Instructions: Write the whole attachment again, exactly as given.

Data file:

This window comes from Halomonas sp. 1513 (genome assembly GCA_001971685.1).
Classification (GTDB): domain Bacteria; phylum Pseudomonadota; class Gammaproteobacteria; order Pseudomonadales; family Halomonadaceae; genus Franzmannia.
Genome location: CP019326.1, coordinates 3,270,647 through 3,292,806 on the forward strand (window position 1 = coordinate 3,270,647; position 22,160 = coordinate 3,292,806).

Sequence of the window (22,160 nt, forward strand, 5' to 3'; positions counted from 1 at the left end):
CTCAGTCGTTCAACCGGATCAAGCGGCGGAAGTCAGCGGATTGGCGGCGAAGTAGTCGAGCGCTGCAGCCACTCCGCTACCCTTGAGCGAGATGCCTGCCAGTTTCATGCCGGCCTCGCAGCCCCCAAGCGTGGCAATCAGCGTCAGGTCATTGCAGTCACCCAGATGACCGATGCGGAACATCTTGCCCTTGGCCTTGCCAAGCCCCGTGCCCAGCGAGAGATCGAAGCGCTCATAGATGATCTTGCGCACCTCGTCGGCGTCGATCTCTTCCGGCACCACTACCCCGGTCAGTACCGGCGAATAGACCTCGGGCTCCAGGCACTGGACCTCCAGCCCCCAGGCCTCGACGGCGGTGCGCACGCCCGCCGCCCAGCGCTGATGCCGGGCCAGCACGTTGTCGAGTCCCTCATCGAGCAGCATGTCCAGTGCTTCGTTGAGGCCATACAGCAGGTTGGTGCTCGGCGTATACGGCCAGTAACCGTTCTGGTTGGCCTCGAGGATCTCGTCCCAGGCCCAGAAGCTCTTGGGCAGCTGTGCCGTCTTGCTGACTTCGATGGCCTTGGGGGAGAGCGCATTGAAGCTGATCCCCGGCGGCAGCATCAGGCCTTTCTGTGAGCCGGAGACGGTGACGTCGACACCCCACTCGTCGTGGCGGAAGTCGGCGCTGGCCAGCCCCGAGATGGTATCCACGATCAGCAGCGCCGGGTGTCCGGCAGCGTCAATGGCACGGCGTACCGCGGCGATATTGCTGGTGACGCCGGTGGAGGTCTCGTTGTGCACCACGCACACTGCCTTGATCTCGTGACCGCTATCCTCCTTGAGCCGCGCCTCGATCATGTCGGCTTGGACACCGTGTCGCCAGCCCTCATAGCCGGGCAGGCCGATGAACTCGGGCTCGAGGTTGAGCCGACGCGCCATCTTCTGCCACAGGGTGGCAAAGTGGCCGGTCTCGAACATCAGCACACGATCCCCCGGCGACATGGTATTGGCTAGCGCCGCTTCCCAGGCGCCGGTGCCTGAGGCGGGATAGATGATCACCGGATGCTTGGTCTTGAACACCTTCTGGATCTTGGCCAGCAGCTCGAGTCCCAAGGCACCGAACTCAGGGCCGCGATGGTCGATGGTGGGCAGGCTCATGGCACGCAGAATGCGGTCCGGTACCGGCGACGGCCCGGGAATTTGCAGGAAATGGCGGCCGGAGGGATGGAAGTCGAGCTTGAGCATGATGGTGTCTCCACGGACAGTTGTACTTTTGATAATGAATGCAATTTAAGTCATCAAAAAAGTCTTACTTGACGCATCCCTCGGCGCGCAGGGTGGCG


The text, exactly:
This window comes from Halomonas sp. 1513 (genome assembly GCA_001971685.1).
Classification (GTDB): domain Bacteria; phylum Pseudomonadota; class Gammaproteobacteria; order Pseudomonadales; family Halomonadaceae; genus Franzmannia.
Genome location: CP019326.1, coordinates 3,270,647 through 3,292,806 on the forward strand (window position 1 = coordinate 3,270,647; position 22,160 = coordinate 3,292,806).

Sequence of the window (22,160 nt, forward strand, 5' to 3'; positions counted from 1 at the left end):
CTCAGTCGTTCAACCGGATCAAGCGGCGGAAGTCAGCGGATTGGCGGCGAAGTAGTCGAGCGCTGCAGCCACTCCGCTACCCTTGAGCGAGATGCCTGCCAGTTTCATGCCGGCCTCGCAGCCCCCAAGCGTGGCAATCAGCGTCAGGTCATTGCAGTCACCCAGATGACCGATGCGGAACATCTTGCCCTTGGCCTTGCCAAGCCCCGTGCCCAGCGAGAGATCGAAGCGCTCATAGATGATCTTGCGCACCTCGTCGGCGTCGATCTCTTCCGGCACCACTACCCCGGTCAGTACCGGCGAATAGACCTCGGGCTCCAGGCACTGGACCTCCAGCCCCCAGGCCTCGACGGCGGTGCGCACGCCCGCCGCCCAGCGCTGATGCCGGGCCAGCACGTTGTCGAGTCCCTCATCGAGCAGCATGTCCAGTGCTTCGTTGAGGCCATACAGCAGGTTGGTGCTCGGCGTATACGGCCAGTAACCGTTCTGGTTGGCCTCGAGGATCTCGTCCCAGGCCCAGAAGCTCTTGGGCAGCTGTGCCGTCTTGCTGACTTCGATGGCCTTGGGGGAGAGCGCATTGAAGCTGATCCCCGGCGGCAGCATCAGGCCTTTCTGTGAGCCGGAGACGGTGACGTCGACACCCCACTCGTCGTGGCGGAAGTCGGCGCTGGCCAGCCCCGAGATGGTATCCACGATCAGCAGCGCCGGGTGTCCGGCAGCGTCAATGGCACGGCGTACCGCGGCGATATTGCTGGTGACGCCGGTGGAGGTCTCGTTGTGCACCACGCACACTGCCTTGATCTCGTGACCGCTATCCTCCTTGAGCCGCGCCTCGATCATGTCGGCTTGGACACCGTGTCGCCAGCCCTCATAGCCGGGCAGGCCGATGAACTCGGGCTCGAGGTTGAGCCGACGCGCCATCTTCTGCCACAGGGTGGCAAAGTGGCCGGTCTCGAACATCAGCACACGATCCCCCGGCGACATGGTATTGGCTAGCGCCGCTTCCCAGGCGCCGGTGCCTGAGGCGGGATAGATGATCACCGGATGCTTGGTCTTGAACACCTTCTGGATCTTGGCCAGCAGCTCGAGTCCCAAGGCACCGAACTCAGGGCCGCGATGGTCGATGGTGGGCAGGCTCATGGCACGCAGAATGCGGTCCGGTACCGGCGACGGCCCGGGAATTTGCAGGAAATGGCGGCCGGAGGGATGGAAGTCGAGCTTGAGCATGATGGTGTCTCCACGGACAGTTGTACTTTTGATAATGAATGCAATTTAAGTCATCAAAAAAGTCTTACTTGACGCATCCCTCGGCGCGCAGGGTGGCG